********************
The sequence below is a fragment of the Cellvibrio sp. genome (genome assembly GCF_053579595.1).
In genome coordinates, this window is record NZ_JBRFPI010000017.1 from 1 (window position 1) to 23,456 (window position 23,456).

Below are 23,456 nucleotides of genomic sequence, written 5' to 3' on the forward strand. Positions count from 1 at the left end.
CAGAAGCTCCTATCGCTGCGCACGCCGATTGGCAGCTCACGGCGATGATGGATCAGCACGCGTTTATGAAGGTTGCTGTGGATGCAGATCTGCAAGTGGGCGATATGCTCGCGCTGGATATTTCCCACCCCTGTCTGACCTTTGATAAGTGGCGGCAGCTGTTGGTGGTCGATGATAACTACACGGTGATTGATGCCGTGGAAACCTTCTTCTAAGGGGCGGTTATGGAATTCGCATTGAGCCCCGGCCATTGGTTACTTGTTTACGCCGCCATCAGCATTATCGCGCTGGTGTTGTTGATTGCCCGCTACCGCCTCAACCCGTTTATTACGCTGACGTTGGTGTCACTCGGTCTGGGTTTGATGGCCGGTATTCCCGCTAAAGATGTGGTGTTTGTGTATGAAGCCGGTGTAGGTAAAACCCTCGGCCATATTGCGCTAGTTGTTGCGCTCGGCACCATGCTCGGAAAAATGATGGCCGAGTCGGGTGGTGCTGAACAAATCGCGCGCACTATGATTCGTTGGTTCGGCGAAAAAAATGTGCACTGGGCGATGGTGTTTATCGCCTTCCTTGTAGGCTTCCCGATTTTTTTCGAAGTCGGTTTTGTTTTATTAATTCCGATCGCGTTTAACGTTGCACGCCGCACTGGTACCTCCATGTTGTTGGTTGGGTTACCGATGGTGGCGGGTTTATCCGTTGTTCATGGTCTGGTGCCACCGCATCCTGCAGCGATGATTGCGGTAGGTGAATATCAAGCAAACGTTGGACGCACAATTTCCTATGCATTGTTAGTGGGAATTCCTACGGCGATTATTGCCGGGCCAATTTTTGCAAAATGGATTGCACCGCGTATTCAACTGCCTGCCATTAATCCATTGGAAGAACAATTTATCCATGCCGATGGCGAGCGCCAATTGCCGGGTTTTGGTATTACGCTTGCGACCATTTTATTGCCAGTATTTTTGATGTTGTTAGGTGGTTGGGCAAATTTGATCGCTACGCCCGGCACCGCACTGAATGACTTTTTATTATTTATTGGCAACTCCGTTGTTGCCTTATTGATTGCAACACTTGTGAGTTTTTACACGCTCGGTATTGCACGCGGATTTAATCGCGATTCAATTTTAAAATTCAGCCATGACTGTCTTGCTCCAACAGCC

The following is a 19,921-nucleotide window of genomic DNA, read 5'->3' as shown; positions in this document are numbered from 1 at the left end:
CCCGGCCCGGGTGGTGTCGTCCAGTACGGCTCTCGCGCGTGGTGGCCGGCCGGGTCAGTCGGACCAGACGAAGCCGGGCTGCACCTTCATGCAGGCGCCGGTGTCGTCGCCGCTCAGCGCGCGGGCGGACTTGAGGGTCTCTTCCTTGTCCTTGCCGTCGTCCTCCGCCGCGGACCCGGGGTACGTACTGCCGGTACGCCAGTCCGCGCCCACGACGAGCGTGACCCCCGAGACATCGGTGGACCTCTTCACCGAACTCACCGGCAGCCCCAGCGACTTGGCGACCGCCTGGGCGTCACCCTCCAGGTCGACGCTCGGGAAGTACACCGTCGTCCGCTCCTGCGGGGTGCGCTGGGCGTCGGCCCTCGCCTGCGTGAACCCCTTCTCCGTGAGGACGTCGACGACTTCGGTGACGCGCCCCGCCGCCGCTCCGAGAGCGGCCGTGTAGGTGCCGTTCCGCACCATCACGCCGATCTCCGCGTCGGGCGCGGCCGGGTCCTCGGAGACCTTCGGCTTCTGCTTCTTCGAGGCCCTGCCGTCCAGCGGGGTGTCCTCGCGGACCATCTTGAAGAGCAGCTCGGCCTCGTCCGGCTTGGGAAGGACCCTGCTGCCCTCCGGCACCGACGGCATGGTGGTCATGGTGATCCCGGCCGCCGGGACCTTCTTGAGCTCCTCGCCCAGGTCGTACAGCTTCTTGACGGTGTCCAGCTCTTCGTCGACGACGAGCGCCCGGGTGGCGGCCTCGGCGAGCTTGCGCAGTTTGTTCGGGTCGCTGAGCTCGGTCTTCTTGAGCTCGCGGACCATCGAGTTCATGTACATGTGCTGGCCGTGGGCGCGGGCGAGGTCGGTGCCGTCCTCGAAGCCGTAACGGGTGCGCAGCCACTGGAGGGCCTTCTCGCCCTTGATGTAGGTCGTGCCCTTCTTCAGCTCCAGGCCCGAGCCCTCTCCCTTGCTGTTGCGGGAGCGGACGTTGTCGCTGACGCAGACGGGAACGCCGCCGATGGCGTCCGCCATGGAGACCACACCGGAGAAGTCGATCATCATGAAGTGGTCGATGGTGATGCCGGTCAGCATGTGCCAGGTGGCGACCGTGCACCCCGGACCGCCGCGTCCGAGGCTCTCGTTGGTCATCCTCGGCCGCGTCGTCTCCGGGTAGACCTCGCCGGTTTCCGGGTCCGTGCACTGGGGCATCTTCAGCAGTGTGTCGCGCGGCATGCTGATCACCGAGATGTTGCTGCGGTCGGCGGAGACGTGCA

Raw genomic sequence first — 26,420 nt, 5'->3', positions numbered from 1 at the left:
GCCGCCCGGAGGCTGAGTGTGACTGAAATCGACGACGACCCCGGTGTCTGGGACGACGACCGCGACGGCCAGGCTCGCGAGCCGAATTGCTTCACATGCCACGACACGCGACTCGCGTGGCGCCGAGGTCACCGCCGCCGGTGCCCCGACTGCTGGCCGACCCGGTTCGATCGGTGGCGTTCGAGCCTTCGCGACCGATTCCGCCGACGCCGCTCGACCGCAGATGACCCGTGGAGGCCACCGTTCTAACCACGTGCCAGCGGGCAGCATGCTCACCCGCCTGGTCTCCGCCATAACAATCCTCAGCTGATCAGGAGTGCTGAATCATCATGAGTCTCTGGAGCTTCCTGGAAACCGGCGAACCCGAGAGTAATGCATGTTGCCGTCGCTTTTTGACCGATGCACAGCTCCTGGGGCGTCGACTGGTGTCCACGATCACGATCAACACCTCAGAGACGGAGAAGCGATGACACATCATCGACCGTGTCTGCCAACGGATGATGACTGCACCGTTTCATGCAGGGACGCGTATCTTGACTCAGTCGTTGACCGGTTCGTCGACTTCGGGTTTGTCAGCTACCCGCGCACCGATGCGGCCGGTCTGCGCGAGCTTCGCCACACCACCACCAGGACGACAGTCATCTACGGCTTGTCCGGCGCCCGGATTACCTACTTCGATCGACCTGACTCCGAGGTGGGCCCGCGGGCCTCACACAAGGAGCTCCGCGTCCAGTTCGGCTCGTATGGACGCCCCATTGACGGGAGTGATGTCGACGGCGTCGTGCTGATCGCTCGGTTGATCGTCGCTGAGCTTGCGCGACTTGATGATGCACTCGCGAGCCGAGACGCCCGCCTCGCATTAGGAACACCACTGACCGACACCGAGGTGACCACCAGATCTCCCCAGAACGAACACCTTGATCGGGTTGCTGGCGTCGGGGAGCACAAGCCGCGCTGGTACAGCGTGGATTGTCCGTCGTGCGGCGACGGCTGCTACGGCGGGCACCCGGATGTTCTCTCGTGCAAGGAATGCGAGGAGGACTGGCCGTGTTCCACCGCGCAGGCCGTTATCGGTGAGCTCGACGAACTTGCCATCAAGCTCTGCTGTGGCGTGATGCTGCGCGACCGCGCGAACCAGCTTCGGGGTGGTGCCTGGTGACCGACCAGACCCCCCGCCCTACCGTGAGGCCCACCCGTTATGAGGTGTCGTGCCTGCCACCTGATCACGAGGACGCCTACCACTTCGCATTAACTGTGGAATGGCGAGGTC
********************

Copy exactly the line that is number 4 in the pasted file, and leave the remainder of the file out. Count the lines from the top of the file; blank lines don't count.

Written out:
CAGAAGCTCCTATCGCTGCGCACGCCGATTGGCAGCTCACGGCGATGATGGATCAGCACGCGTTTATGAAGGTTGCTGTGGATGCAGATCTGCAAGTGGGCGATATGCTCGCGCTGGATATTTCCCACCCCTGTCTGACCTTTGATAAGTGGCGGCAGCTGTTGGTGGTCGATGATAACTACACGGTGATTGATGCCGTGGAAACCTTCTTCTAAGGGGCGGTTATGGAATTCGCATTGAGCCCCGGCCATTGGTTACTTGTTTACGCCGCCATCAGCATTATCGCGCTGGTGTTGTTGATTGCCCGCTACCGCCTCAACCCGTTTATTACGCTGACGTTGGTGTCACTCGGTCTGGGTTTGATGGCCGGTATTCCCGCTAAAGATGTGGTGTTTGTGTATGAAGCCGGTGTAGGTAAAACCCTCGGCCATATTGCGCTAGTTGTTGCGCTCGGCACCATGCTCGGAAAAATGATGGCCGAGTCGGGTGGTGCTGAACAAATCGCGCGCACTATGATTCGTTGGTTCGGCGAAAAAAATGTGCACTGGGCGATGGTGTTTATCGCCTTCCTTGTAGGCTTCCCGATTTTTTTCGAAGTCGGTTTTGTTTTATTAATTCCGATCGCGTTTAACGTTGCACGCCGCACTGGTACCTCCATGTTGTTGGTTGGGTTACCGATGGTGGCGGGTTTATCCGTTGTTCATGGTCTGGTGCCACCGCATCCTGCAGCGATGATTGCGGTAGGTGAATATCAAGCAAACGTTGGACGCACAATTTCCTATGCATTGTTAGTGGGAATTCCTACGGCGATTATTGCCGGGCCAATTTTTGCAAAATGGATTGCACCGCGTATTCAACTGCCTGCCATTAATCCATTGGAAGAACAATTTATCCATGCCGATGGCGAGCGCCAATTGCCGGGTTTTGGTATTACGCTTGCGACCATTTTATTGCCAGTATTTTTGATGTTGTTAGGTGGTTGGGCAAATTTGATCGCTACGCCCGGCACCGCACTGAATGACTTTTTATTATTTATTGGCAACTCCGTTGTTGCCTTATTGATTGCAACACTTGTGAGTTTTTACACGCTCGGTATTGCACGCGGATTTAATCGCGATTCAATTTTAAAATTCAGCCATGACTGTCTTGCTCCAACAGCC